• Create a shot list. Talk to the couple to make sure you understand what they want, but also use your own knowledge and expertise.

The day of the wedding:

  • Equipment checklist. Double-check your gear before the big day. Bring multiple cameras, lenses suitable for various lighting conditions, extra batteries, and memory cards. Consider renting or borrowing additional equipment if needed.
  • Arrive early. Being early allows you to scout the location one more time, plan your shots, and set up necessary equipment without rushing. Use this time to capture detailed shots of the venue, decorations, and attire before guests arrive.
  • Stay organized but flexible. Keep your shot list handy but be ready to adapt. Weddings can be unpredictable and being able to quickly adjust your plans is crucial.
  • Get in there. Don’t be afraid to insert yourself to get the shots you need. This includes the ceremony, first dance, or just candid moments throughout the wedding.
  • Capture a mix of photos. Focus on getting a balanced mix of candid shots and posed photos. Pay attention to the emotions and interactions between guests, not just the couple (but make sure the couple is thoroughly captured).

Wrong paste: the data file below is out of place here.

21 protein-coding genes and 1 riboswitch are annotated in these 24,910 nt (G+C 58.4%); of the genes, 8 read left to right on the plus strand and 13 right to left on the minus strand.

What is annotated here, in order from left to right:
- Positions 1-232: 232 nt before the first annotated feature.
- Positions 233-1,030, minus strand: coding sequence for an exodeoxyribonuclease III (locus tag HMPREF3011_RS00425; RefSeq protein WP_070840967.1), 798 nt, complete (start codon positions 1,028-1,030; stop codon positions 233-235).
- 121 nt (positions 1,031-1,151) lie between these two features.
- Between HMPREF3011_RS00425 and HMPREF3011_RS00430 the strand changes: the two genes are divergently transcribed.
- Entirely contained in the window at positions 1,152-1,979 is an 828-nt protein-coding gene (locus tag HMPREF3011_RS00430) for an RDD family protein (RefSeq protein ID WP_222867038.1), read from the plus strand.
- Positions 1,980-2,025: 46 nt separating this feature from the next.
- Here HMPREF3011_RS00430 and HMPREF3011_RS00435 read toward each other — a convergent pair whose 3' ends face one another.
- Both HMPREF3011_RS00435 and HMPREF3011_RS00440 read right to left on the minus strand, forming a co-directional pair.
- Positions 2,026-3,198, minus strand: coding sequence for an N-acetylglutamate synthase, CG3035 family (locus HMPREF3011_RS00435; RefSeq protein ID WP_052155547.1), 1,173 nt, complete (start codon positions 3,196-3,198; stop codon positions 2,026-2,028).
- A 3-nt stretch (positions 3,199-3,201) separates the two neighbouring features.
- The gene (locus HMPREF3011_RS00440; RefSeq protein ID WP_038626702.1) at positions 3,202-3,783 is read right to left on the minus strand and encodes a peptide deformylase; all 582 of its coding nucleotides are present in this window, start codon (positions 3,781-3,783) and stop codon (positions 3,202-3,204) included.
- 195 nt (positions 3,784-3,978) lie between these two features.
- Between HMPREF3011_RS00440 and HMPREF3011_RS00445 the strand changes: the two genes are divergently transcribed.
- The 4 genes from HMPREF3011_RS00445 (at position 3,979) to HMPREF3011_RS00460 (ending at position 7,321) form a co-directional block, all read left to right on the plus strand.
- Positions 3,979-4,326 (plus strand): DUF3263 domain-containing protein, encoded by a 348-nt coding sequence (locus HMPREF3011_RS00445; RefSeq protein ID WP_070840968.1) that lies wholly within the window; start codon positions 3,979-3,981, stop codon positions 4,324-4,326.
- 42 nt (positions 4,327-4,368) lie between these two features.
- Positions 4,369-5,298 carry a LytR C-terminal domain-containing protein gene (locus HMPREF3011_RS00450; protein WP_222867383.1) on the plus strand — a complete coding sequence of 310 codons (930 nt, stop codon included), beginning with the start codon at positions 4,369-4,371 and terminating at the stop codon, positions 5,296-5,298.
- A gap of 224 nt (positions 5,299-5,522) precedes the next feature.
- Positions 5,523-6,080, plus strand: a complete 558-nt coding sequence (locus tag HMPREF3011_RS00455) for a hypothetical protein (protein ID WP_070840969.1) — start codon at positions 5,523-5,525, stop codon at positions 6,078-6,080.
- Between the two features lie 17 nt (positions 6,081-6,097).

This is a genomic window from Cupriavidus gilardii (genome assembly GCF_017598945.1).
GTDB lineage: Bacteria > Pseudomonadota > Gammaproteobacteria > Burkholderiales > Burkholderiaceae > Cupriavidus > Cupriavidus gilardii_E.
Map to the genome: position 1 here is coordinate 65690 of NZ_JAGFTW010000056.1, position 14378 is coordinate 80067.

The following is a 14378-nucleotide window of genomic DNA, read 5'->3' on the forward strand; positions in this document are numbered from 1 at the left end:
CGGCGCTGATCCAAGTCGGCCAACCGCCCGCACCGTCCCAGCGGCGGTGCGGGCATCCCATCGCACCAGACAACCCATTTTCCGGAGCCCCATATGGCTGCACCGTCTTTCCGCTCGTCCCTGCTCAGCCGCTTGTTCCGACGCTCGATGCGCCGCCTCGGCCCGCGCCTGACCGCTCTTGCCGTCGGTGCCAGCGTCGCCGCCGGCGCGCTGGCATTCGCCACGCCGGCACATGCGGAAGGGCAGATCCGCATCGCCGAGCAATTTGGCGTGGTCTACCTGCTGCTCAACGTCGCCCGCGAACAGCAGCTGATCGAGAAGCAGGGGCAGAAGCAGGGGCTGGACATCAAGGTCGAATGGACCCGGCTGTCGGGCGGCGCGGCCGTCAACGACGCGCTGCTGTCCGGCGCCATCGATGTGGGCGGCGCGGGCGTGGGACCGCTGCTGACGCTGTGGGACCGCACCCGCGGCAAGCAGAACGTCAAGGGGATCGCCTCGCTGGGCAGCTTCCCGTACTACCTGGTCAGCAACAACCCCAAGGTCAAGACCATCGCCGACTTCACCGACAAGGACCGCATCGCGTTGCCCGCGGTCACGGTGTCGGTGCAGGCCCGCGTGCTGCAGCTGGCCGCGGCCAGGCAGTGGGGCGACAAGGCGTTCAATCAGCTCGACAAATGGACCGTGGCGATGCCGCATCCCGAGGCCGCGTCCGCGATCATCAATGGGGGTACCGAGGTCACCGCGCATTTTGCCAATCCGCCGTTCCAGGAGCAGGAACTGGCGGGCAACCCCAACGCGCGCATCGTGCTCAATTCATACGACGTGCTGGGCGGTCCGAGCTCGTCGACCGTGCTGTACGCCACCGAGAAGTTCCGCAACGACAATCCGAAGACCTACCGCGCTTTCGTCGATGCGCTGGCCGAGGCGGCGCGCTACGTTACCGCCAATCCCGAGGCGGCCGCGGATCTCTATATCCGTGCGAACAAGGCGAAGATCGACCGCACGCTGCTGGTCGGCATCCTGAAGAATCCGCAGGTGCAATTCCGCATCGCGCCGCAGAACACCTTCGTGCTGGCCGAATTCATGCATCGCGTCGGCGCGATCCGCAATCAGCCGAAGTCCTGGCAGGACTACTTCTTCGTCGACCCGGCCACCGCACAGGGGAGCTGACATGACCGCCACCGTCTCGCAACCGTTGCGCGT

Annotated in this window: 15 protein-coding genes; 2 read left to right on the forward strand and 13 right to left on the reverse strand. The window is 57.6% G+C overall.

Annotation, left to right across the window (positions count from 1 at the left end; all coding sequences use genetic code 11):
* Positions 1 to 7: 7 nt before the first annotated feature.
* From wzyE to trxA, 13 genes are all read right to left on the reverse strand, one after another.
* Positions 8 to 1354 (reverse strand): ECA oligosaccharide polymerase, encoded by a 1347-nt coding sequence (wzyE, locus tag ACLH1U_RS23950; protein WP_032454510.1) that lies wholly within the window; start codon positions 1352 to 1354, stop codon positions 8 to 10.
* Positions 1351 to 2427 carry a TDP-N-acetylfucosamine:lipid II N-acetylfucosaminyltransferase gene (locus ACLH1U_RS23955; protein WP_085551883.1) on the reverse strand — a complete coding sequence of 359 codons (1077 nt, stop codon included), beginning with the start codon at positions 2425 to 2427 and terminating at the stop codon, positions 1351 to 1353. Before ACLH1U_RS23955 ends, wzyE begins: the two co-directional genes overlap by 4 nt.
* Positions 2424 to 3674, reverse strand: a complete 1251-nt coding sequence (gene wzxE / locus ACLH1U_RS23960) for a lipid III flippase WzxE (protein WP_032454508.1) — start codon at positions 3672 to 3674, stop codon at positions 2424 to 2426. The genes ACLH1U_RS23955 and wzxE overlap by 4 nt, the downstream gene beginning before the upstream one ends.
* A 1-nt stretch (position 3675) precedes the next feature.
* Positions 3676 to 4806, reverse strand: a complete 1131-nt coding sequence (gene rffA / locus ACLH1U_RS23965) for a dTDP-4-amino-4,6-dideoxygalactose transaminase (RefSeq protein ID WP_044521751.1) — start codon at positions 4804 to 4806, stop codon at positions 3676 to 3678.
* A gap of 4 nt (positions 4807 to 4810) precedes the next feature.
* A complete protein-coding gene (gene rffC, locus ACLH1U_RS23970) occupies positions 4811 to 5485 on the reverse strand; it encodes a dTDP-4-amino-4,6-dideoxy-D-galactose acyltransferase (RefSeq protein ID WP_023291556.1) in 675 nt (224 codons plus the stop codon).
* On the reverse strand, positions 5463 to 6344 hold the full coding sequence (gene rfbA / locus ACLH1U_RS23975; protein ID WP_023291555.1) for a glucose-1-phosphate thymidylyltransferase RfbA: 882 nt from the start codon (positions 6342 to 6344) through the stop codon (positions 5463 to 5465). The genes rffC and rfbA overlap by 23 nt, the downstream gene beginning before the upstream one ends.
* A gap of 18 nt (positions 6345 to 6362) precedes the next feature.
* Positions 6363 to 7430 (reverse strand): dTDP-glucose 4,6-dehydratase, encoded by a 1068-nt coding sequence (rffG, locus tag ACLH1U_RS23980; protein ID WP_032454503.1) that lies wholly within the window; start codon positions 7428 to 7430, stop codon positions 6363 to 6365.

Wedding Photographer Salary

OK, I know I said being a wedding photographer isn’t just about making money.

But the truth is that you can make a lot of money doing it. 

How much exactly? Let’s take a look.

How Much Do Wedding Photographers Make?

The earning potential for wedding photographers can range significantly. 

Beginners might start earning around $30,000 annually, while experienced photographers can earn well into six figures. 

Several elements impact how much you may make, including:

  • Where you work. In metropolitan areas or regions with a higher cost of living, photographers often charge more.
  • Experience level. As you gain more experience and recognition, your earning potential increases.
  • Wedding season and frequency. The number of weddings you shoot per year and the peak wedding season duration in your area also play a role.
  • Niche market: Specializing in a particular style or type of wedding can sometimes let you charge more. Having special offerings like aerial drone shots can help, too. 

How to Price Your Wedding Photography

Setting the right prices is a balancing act between your skill level, market rates, and costs. 

Here are some tips: